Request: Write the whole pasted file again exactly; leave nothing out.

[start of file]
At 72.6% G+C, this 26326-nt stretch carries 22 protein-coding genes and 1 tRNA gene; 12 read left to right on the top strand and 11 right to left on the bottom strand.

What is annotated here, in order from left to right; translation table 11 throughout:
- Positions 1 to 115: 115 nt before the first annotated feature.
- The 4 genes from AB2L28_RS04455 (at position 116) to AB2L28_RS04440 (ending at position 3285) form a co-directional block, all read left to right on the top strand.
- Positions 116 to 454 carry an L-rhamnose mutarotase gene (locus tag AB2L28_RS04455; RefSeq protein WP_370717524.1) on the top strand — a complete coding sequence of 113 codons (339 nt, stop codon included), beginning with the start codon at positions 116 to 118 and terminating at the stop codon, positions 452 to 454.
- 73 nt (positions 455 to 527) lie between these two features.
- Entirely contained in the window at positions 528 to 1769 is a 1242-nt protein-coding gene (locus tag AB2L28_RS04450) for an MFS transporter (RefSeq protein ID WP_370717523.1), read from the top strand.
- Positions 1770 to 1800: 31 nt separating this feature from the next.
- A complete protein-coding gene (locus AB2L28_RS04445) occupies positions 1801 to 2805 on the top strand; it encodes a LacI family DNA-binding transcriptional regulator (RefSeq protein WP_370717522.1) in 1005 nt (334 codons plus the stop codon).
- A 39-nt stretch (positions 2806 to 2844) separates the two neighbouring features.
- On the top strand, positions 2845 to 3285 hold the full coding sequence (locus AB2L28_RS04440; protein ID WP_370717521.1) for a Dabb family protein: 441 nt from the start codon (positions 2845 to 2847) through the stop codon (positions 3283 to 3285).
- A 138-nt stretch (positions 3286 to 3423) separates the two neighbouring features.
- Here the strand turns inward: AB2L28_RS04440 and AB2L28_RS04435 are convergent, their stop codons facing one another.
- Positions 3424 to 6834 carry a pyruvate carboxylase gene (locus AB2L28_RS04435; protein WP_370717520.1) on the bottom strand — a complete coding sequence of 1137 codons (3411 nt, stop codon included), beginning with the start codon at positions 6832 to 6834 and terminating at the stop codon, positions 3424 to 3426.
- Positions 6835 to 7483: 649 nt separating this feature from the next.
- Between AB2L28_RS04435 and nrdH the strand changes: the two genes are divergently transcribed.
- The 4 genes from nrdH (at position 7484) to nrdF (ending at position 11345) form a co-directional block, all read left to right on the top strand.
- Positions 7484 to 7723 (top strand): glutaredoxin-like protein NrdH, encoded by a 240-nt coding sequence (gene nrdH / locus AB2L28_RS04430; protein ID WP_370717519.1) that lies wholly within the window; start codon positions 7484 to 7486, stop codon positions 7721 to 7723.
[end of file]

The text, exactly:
At 72.6% G+C, this 26326-nt stretch carries 22 protein-coding genes and 1 tRNA gene; 12 read left to right on the top strand and 11 right to left on the bottom strand.

What is annotated here, in order from left to right; translation table 11 throughout:
- Positions 1 to 115: 115 nt before the first annotated feature.
- The 4 genes from AB2L28_RS04455 (at position 116) to AB2L28_RS04440 (ending at position 3285) form a co-directional block, all read left to right on the top strand.
- Positions 116 to 454 carry an L-rhamnose mutarotase gene (locus tag AB2L28_RS04455; RefSeq protein WP_370717524.1) on the top strand — a complete coding sequence of 113 codons (339 nt, stop codon included), beginning with the start codon at positions 116 to 118 and terminating at the stop codon, positions 452 to 454.
- 73 nt (positions 455 to 527) lie between these two features.
- Entirely contained in the window at positions 528 to 1769 is a 1242-nt protein-coding gene (locus tag AB2L28_RS04450) for an MFS transporter (RefSeq protein ID WP_370717523.1), read from the top strand.
- Positions 1770 to 1800: 31 nt separating this feature from the next.
- A complete protein-coding gene (locus AB2L28_RS04445) occupies positions 1801 to 2805 on the top strand; it encodes a LacI family DNA-binding transcriptional regulator (RefSeq protein WP_370717522.1) in 1005 nt (334 codons plus the stop codon).
- A 39-nt stretch (positions 2806 to 2844) separates the two neighbouring features.
- On the top strand, positions 2845 to 3285 hold the full coding sequence (locus AB2L28_RS04440; protein ID WP_370717521.1) for a Dabb family protein: 441 nt from the start codon (positions 2845 to 2847) through the stop codon (positions 3283 to 3285).
- A 138-nt stretch (positions 3286 to 3423) separates the two neighbouring features.
- Here the strand turns inward: AB2L28_RS04440 and AB2L28_RS04435 are convergent, their stop codons facing one another.
- Positions 3424 to 6834 carry a pyruvate carboxylase gene (locus AB2L28_RS04435; protein WP_370717520.1) on the bottom strand — a complete coding sequence of 1137 codons (3411 nt, stop codon included), beginning with the start codon at positions 6832 to 6834 and terminating at the stop codon, positions 3424 to 3426.
- Positions 6835 to 7483: 649 nt separating this feature from the next.
- Between AB2L28_RS04435 and nrdH the strand changes: the two genes are divergently transcribed.
- The 4 genes from nrdH (at position 7484) to nrdF (ending at position 11345) form a co-directional block, all read left to right on the top strand.
- Positions 7484 to 7723 (top strand): glutaredoxin-like protein NrdH, encoded by a 240-nt coding sequence (gene nrdH / locus AB2L28_RS04430; protein ID WP_370717519.1) that lies wholly within the window; start codon positions 7484 to 7486, stop codon positions 7721 to 7723.